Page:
The Future We Want – Perspectives from Indigenous Peoples

PAR and partners'  Exhibition on North-east India Diversity at Indigenous Terra PAR and partners'  Exhibition on North-east India Diversity at Indigenous Terra Madre 2015, Shillong, India/ Photo credit: Dunja Mijatovic

PAR and partners’ Exhibition on North-east India diversity at Indigenous Terra 2015, Shillong, India/ Photo credit: Dunja Mijatovic

Indigenous peoples and their supporters from around the world gathered from 3-7 November in Shillong, Meghalaya,  among the green East Khasi Hills in north-east India for the second Indigenous Terra Madre. The first Indigenous Terra Madre was hosted by the Sami people in their arctic homeland in 2011. This year the Khasi people took lead in hosting the event, which they referred to as International Mei-Ramew, meaning Mother Earth in their local language. With over 600 delegates from 140 tribes living in 58 countries, the event under the theme “The Future We Want: Indigenous Perspectives and Actions” provided an opportunity for indigenous peoples to exchange views on how to shape a future for food that is more fair, holistic and reverential of the land and its resources.

The event included a three day conference with discussion of issues related to indigenous peoples, agrobiodiversity and food sovereignty, followed by a field trip to  local communities and a public food fair.  In a short blog it is impossible to capture the rich and varied nature of this extraordinary event. However, the central place that agrobiodiversity plays in the biocultural identity of indigenous peoples was a theme that many speakers returned to over the three days. Whether they were discussing the challenge of climate change, strengthening wellbeing, improving health, meeting threats to pastoralism, or school feeding programmes, delegates recognized the importance of agricultural biodiversity in their lives. In the Plenary Session on “Agroecology and Agrobiodiversity in the Future We Want”, pannelist Toby Hodgkin (PAR Coordinator) emphasized how agricultural biodiversity is fundamental to agroecology and highlighted the need to conserve this important resource. Several indigenous delegates highlighted the importance of securing land tenure for supporting their role in conservation – if their land rights are protected, they will conserve biodiversity as they maintain their traditional livelihoods.

Citrus indica  from Garo Hills, in Meghalaya, north-east India, displayed at the Mei-Ramew festival, Shillong, November 2015 / Photo credit: Dunja Mijatovic

Citrus indica from Garo Hills, in Meghalaya, north-east India, displayed at the Mei-Ramew festival, Shillong, November 2015 / Photo credit: Dunja Mijatovic

North-east India is remarkably rich in crop diversity. An exhibition was organized by PAR together with Bioversity International and a number of partners to showcase this diversity and approaches to conserve and secure its benefits. Thanks to the participation of the National Bureau of Plant Genetic Resources (NBPGR), the exhibition featured a display of rice, taro and citrus varieties from north-east India, which is a centre of diversity for these crops. The presence of wild relatives of citrus suggests these fruits were first domesticated in the region and a protected area (the Nokrek Man and Biosphere Reserve) has been established to safeguard this diversity, setting a leading global example. In addition to the citrus, taro and over 60 varieties of rice on display from Meghalaya, Nagaland, Assam and Manipur, other local crops included in the exhibit were Job’s Tears, buckwheat, perilla and maize. The maize diversity, which is especially rich, showed just how much an introduced  crop can sometimes flourish and diversify in new parts of the world. The exhibition also displayed results from PAR’s work on land use and agrobiodiversity, which includes the Lyngngnam community in Meghalaya as one of eight focus communities in partnership with the North East Slow Food and Agrobiodiversity Society (NESFAS). Displays by Bioversity International and M.S. Swaminathan Research Foundation on promoting nutritious minor millets and community gene banks, provided examples on how to manage and enhance the use of agricultural biodiversity using participatory, community-based approaches.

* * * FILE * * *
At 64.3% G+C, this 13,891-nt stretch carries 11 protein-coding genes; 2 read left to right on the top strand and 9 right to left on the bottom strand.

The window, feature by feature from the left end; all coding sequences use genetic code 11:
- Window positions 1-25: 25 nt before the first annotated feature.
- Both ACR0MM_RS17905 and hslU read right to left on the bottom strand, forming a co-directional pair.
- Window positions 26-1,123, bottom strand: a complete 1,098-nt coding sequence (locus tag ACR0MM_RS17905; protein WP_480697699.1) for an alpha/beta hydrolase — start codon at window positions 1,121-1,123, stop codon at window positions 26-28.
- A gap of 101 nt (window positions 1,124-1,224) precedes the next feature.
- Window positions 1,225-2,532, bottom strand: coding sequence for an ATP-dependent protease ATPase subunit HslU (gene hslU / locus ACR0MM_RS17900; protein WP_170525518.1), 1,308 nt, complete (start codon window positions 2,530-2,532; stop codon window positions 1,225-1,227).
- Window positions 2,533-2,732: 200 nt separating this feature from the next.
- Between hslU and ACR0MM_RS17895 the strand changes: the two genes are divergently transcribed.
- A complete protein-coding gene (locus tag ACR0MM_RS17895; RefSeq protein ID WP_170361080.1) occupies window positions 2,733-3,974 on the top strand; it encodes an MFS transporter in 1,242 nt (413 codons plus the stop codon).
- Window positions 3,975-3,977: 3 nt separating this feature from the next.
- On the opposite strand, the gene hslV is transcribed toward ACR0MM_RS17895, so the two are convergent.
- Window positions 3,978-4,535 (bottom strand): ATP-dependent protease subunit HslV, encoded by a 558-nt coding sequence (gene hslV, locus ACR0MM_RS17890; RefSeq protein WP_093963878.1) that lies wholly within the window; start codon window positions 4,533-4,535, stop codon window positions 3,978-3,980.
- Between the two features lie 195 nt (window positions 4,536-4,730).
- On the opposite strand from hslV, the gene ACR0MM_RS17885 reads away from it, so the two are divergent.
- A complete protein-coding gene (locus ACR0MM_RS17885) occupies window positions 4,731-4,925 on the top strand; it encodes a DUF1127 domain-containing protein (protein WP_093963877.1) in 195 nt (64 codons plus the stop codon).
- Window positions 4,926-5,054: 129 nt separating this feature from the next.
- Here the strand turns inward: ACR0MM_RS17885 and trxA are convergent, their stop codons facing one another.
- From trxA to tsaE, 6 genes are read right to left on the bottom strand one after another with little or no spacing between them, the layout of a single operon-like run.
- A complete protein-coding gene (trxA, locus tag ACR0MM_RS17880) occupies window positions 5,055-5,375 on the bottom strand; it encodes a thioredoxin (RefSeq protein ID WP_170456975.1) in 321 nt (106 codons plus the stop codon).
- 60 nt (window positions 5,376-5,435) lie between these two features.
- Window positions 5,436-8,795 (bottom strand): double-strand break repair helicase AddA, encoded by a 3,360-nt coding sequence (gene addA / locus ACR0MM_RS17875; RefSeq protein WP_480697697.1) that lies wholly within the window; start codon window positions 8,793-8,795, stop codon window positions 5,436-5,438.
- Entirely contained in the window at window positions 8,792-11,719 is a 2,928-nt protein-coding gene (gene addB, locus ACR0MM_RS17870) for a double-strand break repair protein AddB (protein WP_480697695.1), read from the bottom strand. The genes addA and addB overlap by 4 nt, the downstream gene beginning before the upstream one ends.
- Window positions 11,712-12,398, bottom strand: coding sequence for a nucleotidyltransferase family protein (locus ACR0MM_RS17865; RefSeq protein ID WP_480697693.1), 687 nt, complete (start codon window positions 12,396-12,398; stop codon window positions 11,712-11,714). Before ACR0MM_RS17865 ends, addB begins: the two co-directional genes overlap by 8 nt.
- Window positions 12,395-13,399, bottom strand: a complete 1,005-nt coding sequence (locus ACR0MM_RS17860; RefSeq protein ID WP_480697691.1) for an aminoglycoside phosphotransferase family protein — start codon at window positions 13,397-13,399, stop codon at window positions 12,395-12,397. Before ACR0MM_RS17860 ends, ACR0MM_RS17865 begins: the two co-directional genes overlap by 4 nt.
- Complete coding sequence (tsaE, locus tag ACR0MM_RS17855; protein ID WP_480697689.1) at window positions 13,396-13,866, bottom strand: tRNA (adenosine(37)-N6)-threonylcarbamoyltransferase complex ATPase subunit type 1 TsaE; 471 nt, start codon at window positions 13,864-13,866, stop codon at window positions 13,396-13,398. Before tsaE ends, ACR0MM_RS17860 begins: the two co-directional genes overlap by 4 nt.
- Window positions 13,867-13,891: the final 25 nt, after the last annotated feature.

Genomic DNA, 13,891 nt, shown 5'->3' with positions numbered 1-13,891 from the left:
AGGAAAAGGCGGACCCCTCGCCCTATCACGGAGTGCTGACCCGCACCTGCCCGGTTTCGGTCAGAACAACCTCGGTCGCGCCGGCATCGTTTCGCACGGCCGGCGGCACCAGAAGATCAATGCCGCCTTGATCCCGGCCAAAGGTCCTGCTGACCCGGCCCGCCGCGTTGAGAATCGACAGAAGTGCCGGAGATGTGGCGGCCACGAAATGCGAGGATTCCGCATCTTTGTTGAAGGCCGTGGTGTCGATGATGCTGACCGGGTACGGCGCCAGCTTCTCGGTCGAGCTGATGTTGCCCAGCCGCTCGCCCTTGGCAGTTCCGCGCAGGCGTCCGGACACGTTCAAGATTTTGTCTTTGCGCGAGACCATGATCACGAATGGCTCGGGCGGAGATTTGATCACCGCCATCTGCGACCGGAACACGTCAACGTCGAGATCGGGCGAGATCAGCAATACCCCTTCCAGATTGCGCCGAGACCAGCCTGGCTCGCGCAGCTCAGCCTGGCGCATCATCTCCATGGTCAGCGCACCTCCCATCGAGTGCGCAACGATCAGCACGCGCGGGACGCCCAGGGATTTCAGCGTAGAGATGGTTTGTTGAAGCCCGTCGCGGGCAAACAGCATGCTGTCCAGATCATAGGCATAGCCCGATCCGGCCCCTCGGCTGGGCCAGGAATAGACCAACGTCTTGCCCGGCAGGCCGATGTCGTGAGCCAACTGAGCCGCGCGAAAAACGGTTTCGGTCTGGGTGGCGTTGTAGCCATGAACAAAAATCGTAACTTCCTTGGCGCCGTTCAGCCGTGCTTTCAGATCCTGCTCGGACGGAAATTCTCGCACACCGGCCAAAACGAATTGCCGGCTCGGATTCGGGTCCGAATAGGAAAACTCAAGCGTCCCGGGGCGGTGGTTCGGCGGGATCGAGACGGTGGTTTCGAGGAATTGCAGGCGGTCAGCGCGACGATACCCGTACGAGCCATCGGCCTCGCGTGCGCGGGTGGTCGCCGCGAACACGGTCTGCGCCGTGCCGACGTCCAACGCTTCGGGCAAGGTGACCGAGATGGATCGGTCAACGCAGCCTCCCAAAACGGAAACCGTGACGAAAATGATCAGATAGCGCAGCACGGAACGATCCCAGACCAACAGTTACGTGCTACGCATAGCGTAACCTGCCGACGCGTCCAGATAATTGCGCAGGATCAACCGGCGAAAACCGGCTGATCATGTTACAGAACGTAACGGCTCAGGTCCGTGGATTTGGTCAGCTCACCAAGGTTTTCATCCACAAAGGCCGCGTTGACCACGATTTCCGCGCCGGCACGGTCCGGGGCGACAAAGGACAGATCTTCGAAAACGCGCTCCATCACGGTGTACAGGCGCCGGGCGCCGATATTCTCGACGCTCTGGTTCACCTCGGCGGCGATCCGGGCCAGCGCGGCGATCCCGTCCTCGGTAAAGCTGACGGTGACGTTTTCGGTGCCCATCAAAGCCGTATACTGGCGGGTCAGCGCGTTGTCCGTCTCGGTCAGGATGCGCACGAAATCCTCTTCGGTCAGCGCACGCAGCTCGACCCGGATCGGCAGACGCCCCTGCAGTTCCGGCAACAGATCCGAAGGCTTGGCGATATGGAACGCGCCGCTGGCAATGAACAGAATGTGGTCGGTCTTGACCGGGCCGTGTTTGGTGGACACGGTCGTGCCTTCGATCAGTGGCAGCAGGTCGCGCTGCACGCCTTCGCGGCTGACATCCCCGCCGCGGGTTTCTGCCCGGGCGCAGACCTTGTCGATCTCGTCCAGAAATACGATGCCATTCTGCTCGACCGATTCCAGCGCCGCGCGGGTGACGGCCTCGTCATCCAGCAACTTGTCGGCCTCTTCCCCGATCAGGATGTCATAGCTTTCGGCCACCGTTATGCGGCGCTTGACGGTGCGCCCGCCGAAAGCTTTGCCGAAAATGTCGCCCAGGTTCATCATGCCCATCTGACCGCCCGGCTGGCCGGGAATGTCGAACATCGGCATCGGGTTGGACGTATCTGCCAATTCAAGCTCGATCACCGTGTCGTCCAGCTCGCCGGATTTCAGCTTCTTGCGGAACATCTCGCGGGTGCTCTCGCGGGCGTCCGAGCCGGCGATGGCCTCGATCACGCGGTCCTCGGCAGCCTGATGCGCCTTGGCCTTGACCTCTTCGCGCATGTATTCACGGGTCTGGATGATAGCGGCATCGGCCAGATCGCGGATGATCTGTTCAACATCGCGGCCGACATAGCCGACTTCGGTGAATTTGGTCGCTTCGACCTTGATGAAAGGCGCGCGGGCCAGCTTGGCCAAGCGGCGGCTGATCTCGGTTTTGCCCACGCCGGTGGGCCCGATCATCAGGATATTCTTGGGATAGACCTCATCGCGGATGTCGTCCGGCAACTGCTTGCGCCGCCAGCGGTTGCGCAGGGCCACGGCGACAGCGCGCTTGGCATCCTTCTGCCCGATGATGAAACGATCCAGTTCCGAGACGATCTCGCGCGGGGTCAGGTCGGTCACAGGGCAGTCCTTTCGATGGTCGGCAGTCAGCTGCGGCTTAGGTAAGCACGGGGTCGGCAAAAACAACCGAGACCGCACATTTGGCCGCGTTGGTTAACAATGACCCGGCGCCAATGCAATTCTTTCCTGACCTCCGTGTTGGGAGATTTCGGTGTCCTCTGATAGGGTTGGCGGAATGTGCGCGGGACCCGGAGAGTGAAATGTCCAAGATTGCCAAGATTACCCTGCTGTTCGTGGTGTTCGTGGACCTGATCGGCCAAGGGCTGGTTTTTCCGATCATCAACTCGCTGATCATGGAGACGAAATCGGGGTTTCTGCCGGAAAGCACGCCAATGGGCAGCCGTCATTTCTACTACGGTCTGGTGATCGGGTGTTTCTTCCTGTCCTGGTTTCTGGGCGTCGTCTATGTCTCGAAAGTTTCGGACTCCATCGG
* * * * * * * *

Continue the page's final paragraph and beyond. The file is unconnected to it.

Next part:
Those of us who were fortunate enough to participate in Indigenous Terra Madre had our minds opened, our perspectives widened, our thoughts stimulated and our palates excited in the company of people from around the world who truly recognize the importance of conserving and using all types of agrobiodiversity. As the congress acknowledged, the Sustainable Development Goals Target 2.6 and the Global Aichi Target 13 both recognize the importance of conservation of agrobiodiversity and useful wild species. It was a remarkable opportunity to meet with the peoples who will play a major part in achieving these targets.